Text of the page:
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Article
May 1972

Peripheral Retinal Neovascularization With Chronic Myelogenous Leukemia

Author Affiliations

Baltimore
From the Wilmer Ophthalmological Institute, the Johns Hopkins University School of Medicine, Baltimore.

Arch Ophthalmol. 1972;87(5):585-589. doi:10.1001/archopht.1972.01000020587017
Abstract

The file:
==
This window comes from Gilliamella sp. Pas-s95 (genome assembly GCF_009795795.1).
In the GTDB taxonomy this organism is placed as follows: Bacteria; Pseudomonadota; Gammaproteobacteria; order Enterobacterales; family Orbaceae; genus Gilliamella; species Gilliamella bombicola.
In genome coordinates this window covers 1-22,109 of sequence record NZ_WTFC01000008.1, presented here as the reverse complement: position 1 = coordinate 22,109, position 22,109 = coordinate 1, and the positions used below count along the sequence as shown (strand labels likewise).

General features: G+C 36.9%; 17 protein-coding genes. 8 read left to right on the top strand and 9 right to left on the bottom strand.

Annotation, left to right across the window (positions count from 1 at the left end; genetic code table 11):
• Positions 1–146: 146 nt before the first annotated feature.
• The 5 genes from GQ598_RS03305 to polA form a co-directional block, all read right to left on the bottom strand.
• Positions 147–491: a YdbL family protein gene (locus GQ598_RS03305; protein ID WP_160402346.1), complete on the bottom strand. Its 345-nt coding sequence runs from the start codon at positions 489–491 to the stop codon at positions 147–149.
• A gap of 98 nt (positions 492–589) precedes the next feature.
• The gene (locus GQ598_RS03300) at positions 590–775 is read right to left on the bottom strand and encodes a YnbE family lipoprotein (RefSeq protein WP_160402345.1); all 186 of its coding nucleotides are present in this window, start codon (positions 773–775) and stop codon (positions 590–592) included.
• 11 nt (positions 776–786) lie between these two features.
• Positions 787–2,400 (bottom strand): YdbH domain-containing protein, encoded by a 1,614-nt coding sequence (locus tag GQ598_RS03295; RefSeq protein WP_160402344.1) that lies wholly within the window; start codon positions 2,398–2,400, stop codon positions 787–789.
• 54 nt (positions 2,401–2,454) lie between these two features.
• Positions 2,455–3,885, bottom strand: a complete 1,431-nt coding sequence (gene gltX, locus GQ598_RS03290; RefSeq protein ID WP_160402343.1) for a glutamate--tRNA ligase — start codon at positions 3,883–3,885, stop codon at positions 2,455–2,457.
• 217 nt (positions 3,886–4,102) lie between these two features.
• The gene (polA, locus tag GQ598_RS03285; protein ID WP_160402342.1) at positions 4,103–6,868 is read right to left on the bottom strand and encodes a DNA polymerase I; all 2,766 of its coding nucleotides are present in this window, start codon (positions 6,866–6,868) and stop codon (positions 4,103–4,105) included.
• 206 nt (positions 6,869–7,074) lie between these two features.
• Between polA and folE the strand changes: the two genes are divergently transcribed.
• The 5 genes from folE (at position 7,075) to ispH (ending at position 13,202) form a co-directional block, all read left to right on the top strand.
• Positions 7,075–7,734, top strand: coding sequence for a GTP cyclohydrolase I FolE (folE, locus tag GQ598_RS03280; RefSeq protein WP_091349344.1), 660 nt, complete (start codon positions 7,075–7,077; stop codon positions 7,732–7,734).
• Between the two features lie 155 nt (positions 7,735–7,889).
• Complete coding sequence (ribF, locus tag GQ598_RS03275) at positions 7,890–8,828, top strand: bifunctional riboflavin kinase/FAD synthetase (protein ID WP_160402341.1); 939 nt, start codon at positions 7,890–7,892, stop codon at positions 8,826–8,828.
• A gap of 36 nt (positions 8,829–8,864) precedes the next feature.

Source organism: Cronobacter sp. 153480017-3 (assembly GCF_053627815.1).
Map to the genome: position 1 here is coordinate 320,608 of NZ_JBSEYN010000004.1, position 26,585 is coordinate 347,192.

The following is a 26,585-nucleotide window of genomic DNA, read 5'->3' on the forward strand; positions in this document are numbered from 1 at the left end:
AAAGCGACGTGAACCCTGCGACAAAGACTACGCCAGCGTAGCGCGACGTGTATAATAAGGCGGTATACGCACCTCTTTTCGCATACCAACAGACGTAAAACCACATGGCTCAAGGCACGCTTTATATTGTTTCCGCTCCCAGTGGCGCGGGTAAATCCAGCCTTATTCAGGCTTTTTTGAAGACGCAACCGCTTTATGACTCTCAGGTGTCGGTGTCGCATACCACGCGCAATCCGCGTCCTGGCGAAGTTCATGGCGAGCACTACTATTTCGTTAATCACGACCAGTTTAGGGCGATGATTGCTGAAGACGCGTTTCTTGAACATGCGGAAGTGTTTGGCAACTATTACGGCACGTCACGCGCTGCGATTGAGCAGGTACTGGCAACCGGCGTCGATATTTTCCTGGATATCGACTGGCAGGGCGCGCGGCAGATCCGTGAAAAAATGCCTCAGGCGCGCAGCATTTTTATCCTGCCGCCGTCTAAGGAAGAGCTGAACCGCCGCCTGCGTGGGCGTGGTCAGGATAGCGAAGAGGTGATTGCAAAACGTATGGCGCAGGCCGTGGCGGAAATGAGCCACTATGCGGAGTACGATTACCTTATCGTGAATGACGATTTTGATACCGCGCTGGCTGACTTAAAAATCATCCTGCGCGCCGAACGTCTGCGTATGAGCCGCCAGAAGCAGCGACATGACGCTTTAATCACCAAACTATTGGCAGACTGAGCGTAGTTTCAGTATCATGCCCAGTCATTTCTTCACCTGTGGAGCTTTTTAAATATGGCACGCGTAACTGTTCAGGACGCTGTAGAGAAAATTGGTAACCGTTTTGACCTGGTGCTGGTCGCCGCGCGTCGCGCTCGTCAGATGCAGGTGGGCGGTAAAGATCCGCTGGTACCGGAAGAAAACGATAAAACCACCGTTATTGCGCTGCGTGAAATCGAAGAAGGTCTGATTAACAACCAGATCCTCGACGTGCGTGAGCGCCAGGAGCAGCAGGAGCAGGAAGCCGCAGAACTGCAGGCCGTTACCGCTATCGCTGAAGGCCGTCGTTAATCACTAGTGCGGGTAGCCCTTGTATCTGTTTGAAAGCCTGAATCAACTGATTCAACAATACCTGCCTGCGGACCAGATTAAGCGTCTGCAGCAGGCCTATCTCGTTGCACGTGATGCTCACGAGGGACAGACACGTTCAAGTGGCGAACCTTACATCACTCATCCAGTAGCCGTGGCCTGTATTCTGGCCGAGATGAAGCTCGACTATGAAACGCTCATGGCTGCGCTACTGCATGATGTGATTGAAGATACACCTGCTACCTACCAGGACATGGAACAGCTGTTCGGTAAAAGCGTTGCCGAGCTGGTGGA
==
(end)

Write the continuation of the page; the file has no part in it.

A 30-year-old Negro man presented with a subhyaloid and vitreous hemorrhage in the left eye. He had chronic myelogenous leukemia of four years' duration but had been untreated for the past year. The peripheral leukocyte count was 250,000/cu mm. Neovascular tufts arose from retinal arteriovenous shunts just anterior to the equator in the superior and temporal quadrants of both eyes. These extended into the vitreous, accompanied by fibrous proliferation. They resembled the proliferative fibrovascular lesions ("sea fans") seen in hemoglobin sickle cell-hemoglobin C retinopathy. This patient's hemoglobin was AA, however. He had no evidence of occlusive vascular disease, and the protein electrophoretic pattern and results of a glucose tolerance test were normal. Retinal neovascularization has not previously been reported as a consequence of leukemia.

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